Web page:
What is the Great Resignation?
The term "Great Resignation" was first coined by Anthony Klotz, organizational psychologist and professor at Texas A&M University, to make the proposition that the pandemic has provoked a cultural shift in which workers are reassessing their priorities.
In America, a record 3% of the workforce voluntarily left their jobs in September of 2021. Other parts of the world also show signs that a significant change is happening. Another example is historical levels of resignations in Britain reached in Q3 of last year.
Some industry sectors have been hit hardest: Hospitality with 6.9% and retail with 4.4% have had to deal with high rates that create a real challenge to delivering their basic service.
Another vital statistic is who is quitting: A recent survey by ADP shows that 16 to 24-year-olds are leaving their jobs at three times the US average.
Why are employees quitting?
Jay L. Zagorsky, in his article, “Is the Great Resignation BS? Statistics show it's not all that” makes a claim that; "High annual quit rates mean many workers are not satisfied with their job's pay, benefits, or working conditions." Undoubtedly, the pandemic has changed the way workers evaluate what they value from an employer. White-collar workers are now expecting a certain amount of flexibility on remote work. Blue-collar workers see the vacancies on the market, and the laws of supply and demand make it so that they are being offered higher wages and better benefits across the street.
Another view of why employees quit is lack of recognition. In a management study, 36% of employees answered that a lack of recognition was the number one reason they consider changing employers.
Of course, understanding the reasons for departures is key to designing a retention strategy. However, getting in a bidding war is not a sustainable approach to getting to the root cause of the problem. What else can world-class organizations do to attract and retain talent?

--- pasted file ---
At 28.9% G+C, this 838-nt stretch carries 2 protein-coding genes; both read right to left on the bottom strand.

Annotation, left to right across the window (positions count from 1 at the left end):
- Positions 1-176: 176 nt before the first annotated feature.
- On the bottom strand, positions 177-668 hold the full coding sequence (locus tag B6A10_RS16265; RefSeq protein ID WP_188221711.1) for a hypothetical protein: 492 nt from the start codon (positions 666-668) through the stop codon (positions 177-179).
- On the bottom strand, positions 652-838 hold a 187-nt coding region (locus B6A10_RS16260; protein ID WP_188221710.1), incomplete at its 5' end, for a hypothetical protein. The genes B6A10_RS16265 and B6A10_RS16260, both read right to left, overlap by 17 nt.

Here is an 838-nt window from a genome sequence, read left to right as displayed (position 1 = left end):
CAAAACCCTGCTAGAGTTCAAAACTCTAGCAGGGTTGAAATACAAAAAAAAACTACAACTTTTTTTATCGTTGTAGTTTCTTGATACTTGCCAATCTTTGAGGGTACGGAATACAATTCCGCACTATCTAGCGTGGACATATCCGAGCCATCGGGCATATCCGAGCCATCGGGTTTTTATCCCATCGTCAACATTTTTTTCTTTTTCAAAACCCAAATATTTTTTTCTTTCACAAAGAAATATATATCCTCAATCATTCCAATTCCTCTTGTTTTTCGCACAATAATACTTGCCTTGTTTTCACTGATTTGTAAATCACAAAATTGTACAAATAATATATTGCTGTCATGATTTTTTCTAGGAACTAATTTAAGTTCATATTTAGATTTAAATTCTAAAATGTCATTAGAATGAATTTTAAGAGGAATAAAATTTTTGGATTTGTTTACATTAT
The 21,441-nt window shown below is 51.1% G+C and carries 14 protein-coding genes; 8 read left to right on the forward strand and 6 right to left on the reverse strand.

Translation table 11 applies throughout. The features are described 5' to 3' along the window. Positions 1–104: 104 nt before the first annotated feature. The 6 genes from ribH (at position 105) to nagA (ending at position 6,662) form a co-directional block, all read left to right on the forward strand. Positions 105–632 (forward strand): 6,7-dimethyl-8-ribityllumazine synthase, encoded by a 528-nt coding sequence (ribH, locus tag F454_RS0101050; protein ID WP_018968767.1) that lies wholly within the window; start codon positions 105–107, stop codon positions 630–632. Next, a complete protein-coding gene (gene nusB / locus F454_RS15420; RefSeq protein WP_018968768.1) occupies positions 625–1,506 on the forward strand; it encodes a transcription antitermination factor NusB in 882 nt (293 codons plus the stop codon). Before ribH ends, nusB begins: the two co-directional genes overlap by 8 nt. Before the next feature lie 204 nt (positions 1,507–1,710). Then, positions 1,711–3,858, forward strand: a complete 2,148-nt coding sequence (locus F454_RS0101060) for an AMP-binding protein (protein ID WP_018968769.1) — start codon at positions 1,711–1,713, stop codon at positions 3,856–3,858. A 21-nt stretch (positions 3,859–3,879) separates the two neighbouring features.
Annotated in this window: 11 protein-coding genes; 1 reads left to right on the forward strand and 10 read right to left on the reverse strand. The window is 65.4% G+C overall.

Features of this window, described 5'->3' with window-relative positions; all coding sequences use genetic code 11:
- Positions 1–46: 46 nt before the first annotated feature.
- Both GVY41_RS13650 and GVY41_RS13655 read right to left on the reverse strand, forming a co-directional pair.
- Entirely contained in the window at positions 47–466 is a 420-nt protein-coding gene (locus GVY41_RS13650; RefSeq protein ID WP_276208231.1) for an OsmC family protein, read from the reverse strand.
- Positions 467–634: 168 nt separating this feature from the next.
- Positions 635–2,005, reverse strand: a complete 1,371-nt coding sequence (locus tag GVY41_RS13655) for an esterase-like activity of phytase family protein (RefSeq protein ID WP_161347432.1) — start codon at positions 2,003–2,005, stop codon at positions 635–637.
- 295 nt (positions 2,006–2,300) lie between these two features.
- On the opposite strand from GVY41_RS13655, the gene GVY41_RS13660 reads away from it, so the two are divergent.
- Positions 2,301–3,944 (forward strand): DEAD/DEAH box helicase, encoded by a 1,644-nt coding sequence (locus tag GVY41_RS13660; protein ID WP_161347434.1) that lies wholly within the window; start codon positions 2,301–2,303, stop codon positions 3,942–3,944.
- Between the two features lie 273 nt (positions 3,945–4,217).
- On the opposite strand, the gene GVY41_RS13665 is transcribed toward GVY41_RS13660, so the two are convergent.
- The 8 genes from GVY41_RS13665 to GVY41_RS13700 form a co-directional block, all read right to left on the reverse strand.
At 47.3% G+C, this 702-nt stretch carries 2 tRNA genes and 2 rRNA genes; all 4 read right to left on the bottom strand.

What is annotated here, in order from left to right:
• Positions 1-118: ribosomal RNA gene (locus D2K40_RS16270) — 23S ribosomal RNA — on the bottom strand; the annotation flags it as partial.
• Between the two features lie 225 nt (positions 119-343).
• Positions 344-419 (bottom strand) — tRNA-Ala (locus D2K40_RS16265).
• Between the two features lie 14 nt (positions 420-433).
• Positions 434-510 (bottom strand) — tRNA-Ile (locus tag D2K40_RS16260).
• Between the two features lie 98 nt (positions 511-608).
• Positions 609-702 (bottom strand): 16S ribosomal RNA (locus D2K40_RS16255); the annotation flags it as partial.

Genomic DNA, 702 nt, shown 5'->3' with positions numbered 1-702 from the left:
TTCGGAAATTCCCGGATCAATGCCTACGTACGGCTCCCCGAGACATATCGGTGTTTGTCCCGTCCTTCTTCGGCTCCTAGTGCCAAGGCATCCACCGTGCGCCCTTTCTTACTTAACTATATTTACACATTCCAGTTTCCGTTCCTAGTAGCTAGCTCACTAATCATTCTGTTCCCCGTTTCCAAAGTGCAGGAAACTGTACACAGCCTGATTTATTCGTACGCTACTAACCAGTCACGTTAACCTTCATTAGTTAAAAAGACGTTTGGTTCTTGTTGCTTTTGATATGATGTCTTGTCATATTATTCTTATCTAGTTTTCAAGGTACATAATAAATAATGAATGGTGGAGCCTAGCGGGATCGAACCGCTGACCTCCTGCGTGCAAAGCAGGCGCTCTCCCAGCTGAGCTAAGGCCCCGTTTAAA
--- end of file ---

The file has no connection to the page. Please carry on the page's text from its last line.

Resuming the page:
Modern and creative recognition and rewards programs
A creative and cost-efficient way to address the issues of both better benefits and systematic employee recognition is to implement an Employee Recognition and Rewards Program (ERRP). In an SHRM article, most HCM practitioners believed that an organization's recognition practice positively correlated with retention and had a favourable impact on engagement and culture.
By choosing the right recognition program whereby employees can be recognized publicly for their efforts, and by having leaderboards and gamifying the experience, team members are more likely to feel a sense of belonging to a team for a higher purpose. They are more likely to want to stay with the organization and feel closer to other employees by feeling appreciated.
The rewards side is a bit trickier. Few solutions that offer rewards have evolved in the last 20 years. For the most part, the way you earn Units Of Appreciation (UOA: stars, points, etc.) is by having a co-worker or manager recommend you for a job well done. These UOA's can be redeemed for merchandise (a rayon ACME Golf shirt, a favourite retailer gift card, etc.).
The issue is that rewards employees don’t value don’t yield the intended effect. Who doesn't have a drawer full of random expired gift cards at home? A more creative and modern approach to rewarding your employees is to link how you earn to behaviours and organizational values, which can be automatic and rules-based while allowing employees to trade or gift their UOA's. In doing so, employees are in total control of what they have earned.
You create an internal economy whereby they give something they have that has more value than a mere recommendation = more meaningful. In addition, the redemption options need to be broad and personalized. Employees value different rewards at different cycles in their lives (Ex. At twenty, need more cash for the first house, etc.) depending on their monetary situation. As such, a complete program should provide a variety of ways employees can redeem their UOA's. Some solutions also offer a tokenized (blockchain) approach to earning rewards. These are worth exploring as they may be that extra bit that appeals to the demographic group that has resigned the most.
By most accounts, the Great Resignation is not a quick correction after a long period of people feeling too uncertain about changing jobs. It is here to stay, and as such, employers should have ways to attract and retain talent as a top concern.
Throwing buckets of money at leavers is not sustainable to solving this business issue. It is time for the world-class organization to differentiate themselves by adopting creative and modern approaches such as an innovative ERRP as one of the important building blocks for a retention strategy.